Forging the bond around a post-portage campfire at lucky lean-to #7, photo by Trudyann Buckley.

We returned the trailhead to recoup our remaining gear, rounding our hike out at a solid 3.75-mile portage, recharged our internal batteries by the river’s calming rapids at the, and decided together to forego the campsite at the base of the falls and push downstream for more adventure. Pulling off the river at lucky campsite #7, we quickly unloaded our gear set-up camp, and soothed our aches and pains in the cold flowing river. Not only was that night’s Asian-sesame noodle dinner an unforgettable meal, not just because we would have been happy eating the bark off of trees out of simple exhaustion, but we were also joined by an adult Bald Eagle who secretively watched us eat and then burst out of the trees not 20-30 feet from our group as we were licking our bowls clean. Mesmerized by nature’s magic and full of noodle, we returned to camp to set up our bear hang and relish in the day’s accomplishments by a roaring campfire.

Friday morning came quick, with a mindset of having to make it back to Delaware by day’s end. Our 2-mile paddle to our take out, a public boat ramp nicknamed “The Crusher,” felt like two strokes after everything we had accomplished. We quickly emptied our canoes to be left behind for the outfitter, changed out of river clothes, reconnected with our phones (one teen had over 200 texts waiting to be read!), and loaded the van for the ride home, but not without one last adventure. Second breakfast was had by all at the first fast-food joint we could find in nearby Tupper Lake, which also meant our first real bathroom since Tuesday, and then we headed to The Wild Center, and its new Wild Walk – an elevated trail across the treetops – features 81-acres of outdoors, a 54,000 ft2 museum with live animal exhibits, a natural playground, a native wildflower garden and living pond, and hands-on everything. We spent several hours exploring all the exhibits, picking berries along the trail, and recharging before the long drive home full of Friday night New Jersey traffic (a much slower pace than the river’s current).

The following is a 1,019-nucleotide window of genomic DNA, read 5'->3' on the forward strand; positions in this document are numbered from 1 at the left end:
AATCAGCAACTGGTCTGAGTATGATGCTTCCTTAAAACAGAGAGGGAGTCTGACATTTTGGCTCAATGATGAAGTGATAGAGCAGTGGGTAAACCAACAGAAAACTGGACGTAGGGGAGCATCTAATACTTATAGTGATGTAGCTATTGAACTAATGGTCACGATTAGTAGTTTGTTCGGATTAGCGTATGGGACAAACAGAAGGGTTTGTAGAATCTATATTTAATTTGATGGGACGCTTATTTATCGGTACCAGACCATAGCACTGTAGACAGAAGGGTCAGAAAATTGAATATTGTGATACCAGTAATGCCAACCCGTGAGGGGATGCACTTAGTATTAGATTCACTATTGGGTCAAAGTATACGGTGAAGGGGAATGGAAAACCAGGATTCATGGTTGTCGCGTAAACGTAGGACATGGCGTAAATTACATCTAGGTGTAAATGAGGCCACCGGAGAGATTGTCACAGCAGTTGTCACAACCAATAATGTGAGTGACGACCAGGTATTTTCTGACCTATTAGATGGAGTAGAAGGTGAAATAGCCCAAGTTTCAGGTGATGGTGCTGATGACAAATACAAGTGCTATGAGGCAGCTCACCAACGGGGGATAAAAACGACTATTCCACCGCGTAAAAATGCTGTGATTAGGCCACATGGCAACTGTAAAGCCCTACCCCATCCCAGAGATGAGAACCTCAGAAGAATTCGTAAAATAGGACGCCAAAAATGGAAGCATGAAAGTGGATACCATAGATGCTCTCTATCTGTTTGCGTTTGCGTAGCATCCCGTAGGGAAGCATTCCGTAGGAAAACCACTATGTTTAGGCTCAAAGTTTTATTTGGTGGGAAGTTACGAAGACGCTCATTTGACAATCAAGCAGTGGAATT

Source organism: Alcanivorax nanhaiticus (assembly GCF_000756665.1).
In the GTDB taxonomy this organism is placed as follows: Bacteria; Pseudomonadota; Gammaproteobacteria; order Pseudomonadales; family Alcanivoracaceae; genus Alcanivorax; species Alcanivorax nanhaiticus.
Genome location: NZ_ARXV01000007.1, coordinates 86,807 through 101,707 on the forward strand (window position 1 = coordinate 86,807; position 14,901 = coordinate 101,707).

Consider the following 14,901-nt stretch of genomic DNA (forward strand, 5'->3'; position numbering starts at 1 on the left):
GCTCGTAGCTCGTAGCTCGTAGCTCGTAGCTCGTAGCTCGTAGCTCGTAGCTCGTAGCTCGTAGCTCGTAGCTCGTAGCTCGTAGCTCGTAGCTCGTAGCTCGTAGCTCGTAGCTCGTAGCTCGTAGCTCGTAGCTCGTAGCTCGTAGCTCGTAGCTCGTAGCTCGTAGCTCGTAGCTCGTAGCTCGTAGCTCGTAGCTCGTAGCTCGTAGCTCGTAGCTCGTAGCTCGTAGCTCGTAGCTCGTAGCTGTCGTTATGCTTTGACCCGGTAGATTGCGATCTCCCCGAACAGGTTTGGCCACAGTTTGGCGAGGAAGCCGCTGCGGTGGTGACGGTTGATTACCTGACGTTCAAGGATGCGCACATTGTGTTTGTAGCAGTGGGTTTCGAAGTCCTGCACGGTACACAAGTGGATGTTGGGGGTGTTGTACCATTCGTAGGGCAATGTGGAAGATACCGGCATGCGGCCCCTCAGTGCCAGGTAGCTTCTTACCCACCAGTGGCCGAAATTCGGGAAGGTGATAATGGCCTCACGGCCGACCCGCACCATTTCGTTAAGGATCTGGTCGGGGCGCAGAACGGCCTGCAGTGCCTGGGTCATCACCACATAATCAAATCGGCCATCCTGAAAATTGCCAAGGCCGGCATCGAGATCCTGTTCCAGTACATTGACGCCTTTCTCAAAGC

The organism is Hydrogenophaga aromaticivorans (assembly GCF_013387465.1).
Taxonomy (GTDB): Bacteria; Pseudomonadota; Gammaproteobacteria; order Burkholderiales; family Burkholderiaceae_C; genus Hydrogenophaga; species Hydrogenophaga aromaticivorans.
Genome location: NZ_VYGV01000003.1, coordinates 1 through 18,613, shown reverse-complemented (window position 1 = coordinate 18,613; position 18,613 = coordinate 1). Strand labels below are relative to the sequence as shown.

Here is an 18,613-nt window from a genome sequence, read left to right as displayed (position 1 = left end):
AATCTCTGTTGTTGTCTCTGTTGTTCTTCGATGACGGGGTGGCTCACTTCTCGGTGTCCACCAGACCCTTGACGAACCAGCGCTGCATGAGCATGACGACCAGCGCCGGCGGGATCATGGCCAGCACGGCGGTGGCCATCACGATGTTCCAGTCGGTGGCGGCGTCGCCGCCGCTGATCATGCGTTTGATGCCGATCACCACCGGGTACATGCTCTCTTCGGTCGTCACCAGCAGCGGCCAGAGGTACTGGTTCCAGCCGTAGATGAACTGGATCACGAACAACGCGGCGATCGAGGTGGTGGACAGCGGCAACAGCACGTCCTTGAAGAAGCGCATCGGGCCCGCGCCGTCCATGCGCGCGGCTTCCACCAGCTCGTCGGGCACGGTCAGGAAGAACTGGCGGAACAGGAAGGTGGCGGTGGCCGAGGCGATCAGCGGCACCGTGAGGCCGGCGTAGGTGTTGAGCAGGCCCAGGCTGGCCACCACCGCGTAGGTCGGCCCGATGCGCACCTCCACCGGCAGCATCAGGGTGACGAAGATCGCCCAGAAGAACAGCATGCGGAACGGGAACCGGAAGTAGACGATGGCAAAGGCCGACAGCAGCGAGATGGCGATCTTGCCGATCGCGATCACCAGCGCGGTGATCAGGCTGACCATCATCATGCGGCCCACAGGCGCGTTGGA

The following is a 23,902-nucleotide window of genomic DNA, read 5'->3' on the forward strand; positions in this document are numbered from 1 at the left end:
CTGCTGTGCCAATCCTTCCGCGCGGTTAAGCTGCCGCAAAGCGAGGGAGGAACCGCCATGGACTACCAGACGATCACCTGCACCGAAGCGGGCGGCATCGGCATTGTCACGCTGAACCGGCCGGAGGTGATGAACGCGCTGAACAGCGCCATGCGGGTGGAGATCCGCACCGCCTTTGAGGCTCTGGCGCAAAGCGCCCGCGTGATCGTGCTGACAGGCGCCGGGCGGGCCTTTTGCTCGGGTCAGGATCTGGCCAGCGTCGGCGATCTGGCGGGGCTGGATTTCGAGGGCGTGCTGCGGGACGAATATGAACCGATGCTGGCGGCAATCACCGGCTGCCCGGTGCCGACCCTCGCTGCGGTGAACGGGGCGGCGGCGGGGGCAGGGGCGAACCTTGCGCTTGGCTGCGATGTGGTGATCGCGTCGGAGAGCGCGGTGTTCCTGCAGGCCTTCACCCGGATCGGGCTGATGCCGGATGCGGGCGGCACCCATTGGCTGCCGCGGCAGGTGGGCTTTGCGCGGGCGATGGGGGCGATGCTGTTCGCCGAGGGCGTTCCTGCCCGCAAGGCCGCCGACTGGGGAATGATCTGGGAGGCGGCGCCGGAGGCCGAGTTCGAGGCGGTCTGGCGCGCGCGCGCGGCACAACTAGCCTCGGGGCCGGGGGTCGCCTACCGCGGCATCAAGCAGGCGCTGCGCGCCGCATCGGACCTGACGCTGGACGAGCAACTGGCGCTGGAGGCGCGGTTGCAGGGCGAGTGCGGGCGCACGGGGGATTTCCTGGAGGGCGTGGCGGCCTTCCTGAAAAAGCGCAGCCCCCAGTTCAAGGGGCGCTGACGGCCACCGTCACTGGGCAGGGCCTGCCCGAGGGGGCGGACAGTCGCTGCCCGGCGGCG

Wild Center’s Wild Walk

Scenes from the Wild Center’s Wild Walk, photos by Carrie Scheick.

Sofia with log to ear

Sofia said it works just like a seashell, photo by Carrie Scheick.

searching for berries

The crew searching for berries, for like a solid 20 minutes, photo by Trudyann Buckley.

We made it back to Ashland late that evening, with our bellies full of “real” food and thoughts of dinners with Bald Eagles, lean-to campfires, and care-free paddling seeming quite distant. Nature’s magic hadn’t left us though, for as we were making the last few turns off the highway, a radio DJ in some far-off sound booth decided to press play on the quintessential road trip song, Queen’s “Bohemian Rapsody,” timing it just right to carry us in to the parking lot as the last head-banging verse came alive. A van that was asleep most of the ride awoke at the first sound of the song (I did crank the radio up to 11), and the whole crew began in unison “Is this the real life? Is this just fantasy? Caught in a landslide, no escape from reality. Open your eyes, look up to the skies and see. I’m just a poor boy, I need no sympathy, because I’m easy come, easy go, a little high, little low. Anyway the wind blows, doesn’t really matter to me, to me.” The Ashland parking lot didn’t have a “DANGER tests and grades / college applications / back to DNS jobs AHEAD” sign as we puddled in, but after a week of being forged in the Adirondack wilderness the song was a fitting reminder that anyway the autumn winds head blew us into calm waters or another portage, it didn’t really matter to us.